The upstream establishment of guidelines and frameworks for research in advance of an epidemic would make a “huge difference” to improving the collection of vital information, Liu of Médecins Sans Frontières observed. Just as evidence-based algorithms for clinical care save lives, algorithms for conducting research during a chaotic epidemic response can ensure that information leading to improved practices is collected without compromising care—and, thereby, that even more lives are saved. Research for improving epidemic response should extend beyond the clinic to examine the entire spectrum, including nonhealth sectors, advised Kumanan
Rasanathan, senior health specialist at UNICEF. He suggested two practical considerations worthy of study: the role of the community health worker and the utility of community mobilization and health literacy messages. “There will always be great uncertainty during emergencies, and yet decisions need to be made,” Relman of Stanford University observed. How should governance at all levels address and communicate uncertainty in a scientifically appropriate way? Farrar replied that learning how to communicate uncertainty and being comfortable with that is absolutely critical.
Along with algorithms and procedures for research in the context of an epidemic, it will also be important to build regional or local capacity for conducting these studies, as well as greater public awareness about research, stated Margaret Hamburg, former commissioner of the U.S. Food and Drug Administration. This will support important research in neglected areas of public health and medical care, build capacity for basic health care, and facilitate the ability to conduct clinical trials and other studies in the context of an emergency, she pointed out. “It’s very tragic if we go through something like a pandemic or an Ebola event without learning whether certain proposed therapies actually work or harm people,” said Jesse Goodman of Georgetown University. Well-prepared protocols and advance resolution of ethical issues represent an important part of public health infrastructure, he added, and he noted that the U.S. Institute of Medicine is likely to undertake a deep examination of the subject of health research during emergencies. There are many barriers to action, Farrar acknowledged, “but we shouldn’t forget the ethics of inaction.”
Claude de Ville de Goyet, consultant to the United Nations and former director of emergency preparedness for the Pan American Health Organization (PAHO), discussed governance for health emergencies on the part of WHO regional offices. Goyet urged participants to consider the ways this structure benefits member states and their populations in general, beyond the context of the Ebola crisis. Conflicts that arose between WHO headquarters (HQ) and the Regional Office for Africa (AFRO) in that crisis were longstanding, he suggested, and particular to that region. But conversely, the sharing of power between HQ and other regional offices, while sometimes difficult, had not impeded the management of the H5N1 influenza pandemic, nor that of SARS.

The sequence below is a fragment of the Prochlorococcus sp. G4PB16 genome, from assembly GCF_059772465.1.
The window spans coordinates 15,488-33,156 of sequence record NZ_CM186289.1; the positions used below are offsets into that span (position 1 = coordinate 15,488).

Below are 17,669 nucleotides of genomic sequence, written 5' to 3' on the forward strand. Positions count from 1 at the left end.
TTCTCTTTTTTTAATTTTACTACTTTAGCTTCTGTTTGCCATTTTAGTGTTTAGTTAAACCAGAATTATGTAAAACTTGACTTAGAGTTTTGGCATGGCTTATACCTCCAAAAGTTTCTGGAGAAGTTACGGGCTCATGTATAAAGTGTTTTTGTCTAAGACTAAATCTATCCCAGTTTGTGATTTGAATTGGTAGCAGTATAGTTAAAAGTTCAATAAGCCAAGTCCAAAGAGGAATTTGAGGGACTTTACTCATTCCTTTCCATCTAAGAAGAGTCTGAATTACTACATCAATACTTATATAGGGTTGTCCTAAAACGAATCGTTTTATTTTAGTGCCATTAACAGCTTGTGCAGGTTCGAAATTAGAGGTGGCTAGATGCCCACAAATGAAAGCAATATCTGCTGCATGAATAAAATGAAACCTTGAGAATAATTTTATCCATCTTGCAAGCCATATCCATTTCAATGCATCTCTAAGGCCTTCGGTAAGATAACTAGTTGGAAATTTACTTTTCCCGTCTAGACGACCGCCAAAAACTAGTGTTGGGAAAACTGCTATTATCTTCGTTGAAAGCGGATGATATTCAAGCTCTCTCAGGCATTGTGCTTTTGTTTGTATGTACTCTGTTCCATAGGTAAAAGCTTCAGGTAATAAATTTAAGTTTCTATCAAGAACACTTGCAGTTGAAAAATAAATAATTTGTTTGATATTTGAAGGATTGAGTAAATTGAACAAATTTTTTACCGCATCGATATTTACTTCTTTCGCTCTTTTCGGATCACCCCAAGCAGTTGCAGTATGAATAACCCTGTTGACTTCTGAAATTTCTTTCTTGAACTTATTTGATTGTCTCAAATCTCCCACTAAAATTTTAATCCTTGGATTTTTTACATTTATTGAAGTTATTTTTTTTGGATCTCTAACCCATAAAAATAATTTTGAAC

AFRO has a serious governance problem, Goyet declared, but he did not know if the problem was due to structure, implementation, or regional autonomy. In contrast to AFRO, PAHO is “respected for its level of health governance,” Goyet observed. He offered several reasons for this, including PAHO’s original purpose of controlling yellow fever and other infectious
diseases, and its comparatively high level of funding. PAHO entered the realm of regional governance for disaster preparation in 1977, following an earthquake in Guatemala. Since then, the office has taken an all-hazards approach to emergency response, emphasizing mutual assistance between states and cooperation across borders and among subregional disaster management organizations, he said. Most WHO regions have adopted an all-hazards response approach resembling PAHO’s, which emphasizes preparedness and proactive, on-site coordination.
As previously noted, the United Nations’ response to humanitarian crises is organized according to nine thematic clusters, each led by a UN agency such as UNICEF, WHO, and the World Food Programme (WFP). Most countries engage with the clusters as a way to strengthen their ministries of health and promote local governance—a trend that reflects a beneficial balance, Goyet asserted: emergency funding should be limited as compared with funding for strengthening capacity. A good example of partnership between countries and the UN clusters is the Foreign Medical Teams (FMT) Initiative,3 he observed. Established by the Global Health Cluster, the FMT Initiative coordinates the assistance of medical teams during health emergencies, employing a model developed for earthquake response. Its success shows that health governance for outbreaks requires adaptation, not reinvention, he said. The WHO HQ and regional offices should play distinct roles in a health emergency, according to Goyet, who offered a side-by-side summary (see Box 6-1). With regard to the final point around maintenance of public health programs, Goyet speculated that the fear-driven shifting of resources for basic health care to Ebola control may have cost more African lives than it saved. Liu pointed out that the significant challenge of infection control in health care centers—which became Ebola amplification centers at the height of the epidemic—frequently forced their closure. Both agreed that this gap in care should be addressed in planning for future events of this scale.